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4000 - Advisory Opinions

Insurance Coverage of Commingled Funds


December 21, 1988

Roger A. Hood, Assistant General Counsel

This is in response to your letter of December 6, 1988 inquiring about deposit insurance.

We understand from your letter that various entities borrow money from your agency to develop apartment units for rent to low and moderate income tenants. Your agency imposes certain accounting requirements for each apartment complex or project (presumably during the term of the loan), and is considering allowing owners (or managing agents) of "separate projects" to commingle funds in one bank deposit; you are specifically interested in how deposit insurance would apply in such cases.

We surmise that the funds at issue are owned by the respective borrowers, who are also the apartment complex owners. In general, deposit insurance for an account held by a custodian and comprised of funds owned by several entities runs pro-rata to each such entity as if it had made a direct deposit in the bank, provided that the deposit account records of the bank reveal that the account is held by a custodian (or agent) and, provided also, the records maintained in good faith and in the regular course of business by either the nominal depositor (custodian) or the bank disclose the ownership interest of each entity in the account. See 12 C.F.R. § 330.1(b). When the applicable requirements are met, the ownership interest of each entity in the account will be combined with other deposits owned by that entity (in the same "right and capacity") in the same bank and insured to $100,000 in the aggregate. See 12 C.F.R. § 330.2(b); § 330.5.

It should be emphasized that deposit insurance is a function of ownership of the funds on deposit and that, accordingly, the deposit insurance for a given entity, say a corporation or partnership for example, is not increased by virtue of that entity owning more than one apartment complex or project. Further, while the deposit accounts of a corporation are insured separately from those owned by its shareholders, and the deposit accounts of a partnership are insured separately from the accounts owned by those comprising the partnership (assuming that neither entity was formed solely to increase deposit insurance and each, therefore, is bona fide in the sense of 12 C.F.R. § 330.7), there is, however, no separate insurance for funds owned by an individual and used in a proprietorship. See 12 C.F.R. 330.2(a). Finally, each corporation and each partnership that is bona fide in the sense described above is entitled to its own separate deposit insurance even though it is under common ownership and control with another such entity.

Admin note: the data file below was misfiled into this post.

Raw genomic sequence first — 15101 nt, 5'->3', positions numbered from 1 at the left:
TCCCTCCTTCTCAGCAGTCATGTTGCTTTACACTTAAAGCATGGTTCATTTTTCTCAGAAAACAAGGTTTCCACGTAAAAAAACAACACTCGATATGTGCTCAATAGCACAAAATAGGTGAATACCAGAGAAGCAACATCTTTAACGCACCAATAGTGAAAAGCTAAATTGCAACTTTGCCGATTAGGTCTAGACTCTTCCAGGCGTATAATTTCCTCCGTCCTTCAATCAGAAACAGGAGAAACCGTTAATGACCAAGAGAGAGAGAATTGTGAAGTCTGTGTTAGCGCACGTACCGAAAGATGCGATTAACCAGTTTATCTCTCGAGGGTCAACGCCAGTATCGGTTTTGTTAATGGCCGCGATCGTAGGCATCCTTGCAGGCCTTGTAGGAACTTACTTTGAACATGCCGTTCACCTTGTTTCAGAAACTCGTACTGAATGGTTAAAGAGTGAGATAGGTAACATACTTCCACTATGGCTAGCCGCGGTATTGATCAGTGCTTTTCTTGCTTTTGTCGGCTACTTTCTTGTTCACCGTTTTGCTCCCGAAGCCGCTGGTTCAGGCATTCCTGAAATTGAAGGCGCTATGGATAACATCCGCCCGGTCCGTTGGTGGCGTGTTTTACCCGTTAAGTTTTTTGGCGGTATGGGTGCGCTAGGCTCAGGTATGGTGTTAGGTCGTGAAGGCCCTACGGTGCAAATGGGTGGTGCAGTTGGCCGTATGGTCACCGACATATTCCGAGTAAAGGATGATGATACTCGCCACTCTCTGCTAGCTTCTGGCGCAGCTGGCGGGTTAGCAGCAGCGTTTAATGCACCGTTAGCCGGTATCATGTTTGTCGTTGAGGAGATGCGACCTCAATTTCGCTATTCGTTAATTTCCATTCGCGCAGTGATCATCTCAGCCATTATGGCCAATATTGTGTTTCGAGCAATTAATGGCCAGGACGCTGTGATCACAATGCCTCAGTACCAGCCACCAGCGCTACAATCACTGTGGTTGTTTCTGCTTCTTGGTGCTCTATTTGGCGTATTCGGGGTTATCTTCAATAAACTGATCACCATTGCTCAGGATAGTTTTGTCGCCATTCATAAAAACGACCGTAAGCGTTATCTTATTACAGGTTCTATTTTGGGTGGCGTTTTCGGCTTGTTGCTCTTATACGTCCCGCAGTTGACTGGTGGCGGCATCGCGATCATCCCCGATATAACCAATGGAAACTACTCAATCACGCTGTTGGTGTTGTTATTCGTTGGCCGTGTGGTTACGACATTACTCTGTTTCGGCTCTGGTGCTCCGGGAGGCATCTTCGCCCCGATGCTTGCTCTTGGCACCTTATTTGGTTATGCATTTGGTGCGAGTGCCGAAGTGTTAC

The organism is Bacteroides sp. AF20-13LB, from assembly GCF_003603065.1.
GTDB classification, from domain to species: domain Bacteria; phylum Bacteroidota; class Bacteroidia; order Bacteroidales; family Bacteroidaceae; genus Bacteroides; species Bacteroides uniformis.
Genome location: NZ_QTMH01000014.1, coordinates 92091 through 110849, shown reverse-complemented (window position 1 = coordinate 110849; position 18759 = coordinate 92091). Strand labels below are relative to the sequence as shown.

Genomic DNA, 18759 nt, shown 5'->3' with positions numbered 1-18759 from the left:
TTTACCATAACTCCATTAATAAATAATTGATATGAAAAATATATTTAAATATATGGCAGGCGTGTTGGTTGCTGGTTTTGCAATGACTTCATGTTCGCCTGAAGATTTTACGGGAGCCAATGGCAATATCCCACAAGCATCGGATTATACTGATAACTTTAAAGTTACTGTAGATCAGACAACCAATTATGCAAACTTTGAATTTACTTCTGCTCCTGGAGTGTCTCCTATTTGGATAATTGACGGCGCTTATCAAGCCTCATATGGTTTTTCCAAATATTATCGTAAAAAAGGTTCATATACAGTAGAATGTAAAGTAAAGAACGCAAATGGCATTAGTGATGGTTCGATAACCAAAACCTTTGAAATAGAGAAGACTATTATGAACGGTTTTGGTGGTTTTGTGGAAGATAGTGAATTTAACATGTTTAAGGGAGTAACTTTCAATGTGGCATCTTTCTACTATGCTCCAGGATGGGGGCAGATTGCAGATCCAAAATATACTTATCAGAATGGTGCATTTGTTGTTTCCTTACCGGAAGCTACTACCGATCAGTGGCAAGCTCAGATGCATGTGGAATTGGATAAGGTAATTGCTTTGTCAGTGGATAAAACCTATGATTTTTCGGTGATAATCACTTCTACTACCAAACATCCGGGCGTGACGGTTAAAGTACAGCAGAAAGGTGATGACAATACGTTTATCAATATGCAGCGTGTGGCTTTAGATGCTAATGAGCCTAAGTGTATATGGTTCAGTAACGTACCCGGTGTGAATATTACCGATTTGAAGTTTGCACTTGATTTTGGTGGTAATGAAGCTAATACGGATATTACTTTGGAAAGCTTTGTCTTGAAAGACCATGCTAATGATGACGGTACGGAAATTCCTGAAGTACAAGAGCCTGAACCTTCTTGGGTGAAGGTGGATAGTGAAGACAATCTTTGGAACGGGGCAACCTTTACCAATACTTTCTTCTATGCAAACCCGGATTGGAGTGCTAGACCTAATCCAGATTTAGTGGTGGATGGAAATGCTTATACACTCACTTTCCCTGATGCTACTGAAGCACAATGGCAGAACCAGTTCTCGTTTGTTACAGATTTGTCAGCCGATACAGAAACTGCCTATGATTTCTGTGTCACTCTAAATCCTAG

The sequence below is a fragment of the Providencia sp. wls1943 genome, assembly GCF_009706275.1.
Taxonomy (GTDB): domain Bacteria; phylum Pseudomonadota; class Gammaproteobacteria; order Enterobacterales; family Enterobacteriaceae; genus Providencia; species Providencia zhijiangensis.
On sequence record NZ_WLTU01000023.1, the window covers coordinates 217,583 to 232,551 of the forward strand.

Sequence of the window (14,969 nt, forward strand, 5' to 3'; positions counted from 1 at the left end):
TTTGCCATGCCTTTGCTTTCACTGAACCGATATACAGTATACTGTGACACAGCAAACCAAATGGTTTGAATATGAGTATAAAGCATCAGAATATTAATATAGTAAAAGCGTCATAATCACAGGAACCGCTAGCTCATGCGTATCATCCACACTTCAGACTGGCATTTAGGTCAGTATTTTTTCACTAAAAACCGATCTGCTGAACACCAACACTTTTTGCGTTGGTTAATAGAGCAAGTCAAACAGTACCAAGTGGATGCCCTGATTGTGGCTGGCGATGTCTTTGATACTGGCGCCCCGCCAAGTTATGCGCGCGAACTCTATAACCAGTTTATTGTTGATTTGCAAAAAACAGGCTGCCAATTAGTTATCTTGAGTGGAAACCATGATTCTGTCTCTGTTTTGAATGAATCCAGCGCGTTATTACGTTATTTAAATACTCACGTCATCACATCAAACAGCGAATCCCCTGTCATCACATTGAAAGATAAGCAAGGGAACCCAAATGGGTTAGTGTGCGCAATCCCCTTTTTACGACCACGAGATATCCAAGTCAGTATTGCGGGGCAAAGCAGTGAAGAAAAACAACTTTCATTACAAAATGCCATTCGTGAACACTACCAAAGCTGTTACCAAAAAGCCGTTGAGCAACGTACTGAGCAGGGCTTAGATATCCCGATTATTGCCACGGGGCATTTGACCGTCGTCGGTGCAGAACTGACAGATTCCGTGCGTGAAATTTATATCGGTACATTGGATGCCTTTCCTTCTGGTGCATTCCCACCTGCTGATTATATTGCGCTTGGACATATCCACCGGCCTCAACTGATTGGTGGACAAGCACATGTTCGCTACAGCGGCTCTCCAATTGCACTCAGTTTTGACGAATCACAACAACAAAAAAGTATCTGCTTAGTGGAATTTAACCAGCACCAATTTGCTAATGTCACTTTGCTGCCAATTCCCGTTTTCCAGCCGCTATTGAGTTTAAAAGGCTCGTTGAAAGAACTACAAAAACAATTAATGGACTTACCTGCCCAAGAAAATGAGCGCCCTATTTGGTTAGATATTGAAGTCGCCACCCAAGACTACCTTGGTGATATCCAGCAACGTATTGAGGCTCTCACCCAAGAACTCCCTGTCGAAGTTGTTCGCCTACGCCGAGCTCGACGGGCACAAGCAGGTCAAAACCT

We are not in a position to comment on the effect that commingling of funds of several owner/borrowers may have on financial and administrative control and loss of funds through manipulation and embezzlement without having greater familiarity with the entire transaction. In any event, that is a matter beyond the scope of the functions of the FDIC. I would just add the brief observation that so long as one person or entity has control of the books and records of several projects or owner/borrowers, as well as of their bank accounts, it would not seem to increase the risk greatly to combine the bank accounts into one.

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